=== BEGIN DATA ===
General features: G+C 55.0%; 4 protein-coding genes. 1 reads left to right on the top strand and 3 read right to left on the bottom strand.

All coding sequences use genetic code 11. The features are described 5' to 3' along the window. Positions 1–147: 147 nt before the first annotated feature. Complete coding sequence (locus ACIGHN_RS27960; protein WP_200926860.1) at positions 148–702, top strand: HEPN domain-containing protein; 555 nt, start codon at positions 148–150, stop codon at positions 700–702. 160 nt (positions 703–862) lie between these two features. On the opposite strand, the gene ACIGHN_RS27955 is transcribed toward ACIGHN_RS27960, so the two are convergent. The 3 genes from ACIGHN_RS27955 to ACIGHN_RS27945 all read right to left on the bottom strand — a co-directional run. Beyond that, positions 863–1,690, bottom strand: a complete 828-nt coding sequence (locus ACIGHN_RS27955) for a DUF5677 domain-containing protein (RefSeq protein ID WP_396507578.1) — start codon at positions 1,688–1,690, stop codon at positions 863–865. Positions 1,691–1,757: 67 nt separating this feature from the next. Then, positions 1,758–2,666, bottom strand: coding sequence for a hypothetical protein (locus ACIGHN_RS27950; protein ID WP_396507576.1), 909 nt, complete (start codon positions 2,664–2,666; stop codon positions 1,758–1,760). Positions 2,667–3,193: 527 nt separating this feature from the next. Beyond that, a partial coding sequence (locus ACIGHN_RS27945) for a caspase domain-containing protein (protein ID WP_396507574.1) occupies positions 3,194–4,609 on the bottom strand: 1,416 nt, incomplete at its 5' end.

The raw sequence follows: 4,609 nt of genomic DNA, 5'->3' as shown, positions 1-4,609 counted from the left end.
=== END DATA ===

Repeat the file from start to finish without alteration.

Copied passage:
General features: G+C 55.0%; 4 protein-coding genes. 1 reads left to right on the top strand and 3 read right to left on the bottom strand.

All coding sequences use genetic code 11. The features are described 5' to 3' along the window. Positions 1–147: 147 nt before the first annotated feature. Complete coding sequence (locus ACIGHN_RS27960; protein WP_200926860.1) at positions 148–702, top strand: HEPN domain-containing protein; 555 nt, start codon at positions 148–150, stop codon at positions 700–702. 160 nt (positions 703–862) lie between these two features. On the opposite strand, the gene ACIGHN_RS27955 is transcribed toward ACIGHN_RS27960, so the two are convergent. The 3 genes from ACIGHN_RS27955 to ACIGHN_RS27945 all read right to left on the bottom strand — a co-directional run. Beyond that, positions 863–1,690, bottom strand: a complete 828-nt coding sequence (locus ACIGHN_RS27955) for a DUF5677 domain-containing protein (RefSeq protein ID WP_396507578.1) — start codon at positions 1,688–1,690, stop codon at positions 863–865. Positions 1,691–1,757: 67 nt separating this feature from the next. Then, positions 1,758–2,666, bottom strand: coding sequence for a hypothetical protein (locus ACIGHN_RS27950; protein ID WP_396507576.1), 909 nt, complete (start codon positions 2,664–2,666; stop codon positions 1,758–1,760). Positions 2,667–3,193: 527 nt separating this feature from the next. Beyond that, a partial coding sequence (locus ACIGHN_RS27945) for a caspase domain-containing protein (protein ID WP_396507574.1) occupies positions 3,194–4,609 on the bottom strand: 1,416 nt, incomplete at its 5' end.

The raw sequence follows: 4,609 nt of genomic DNA, 5'->3' as shown, positions 1-4,609 counted from the left end.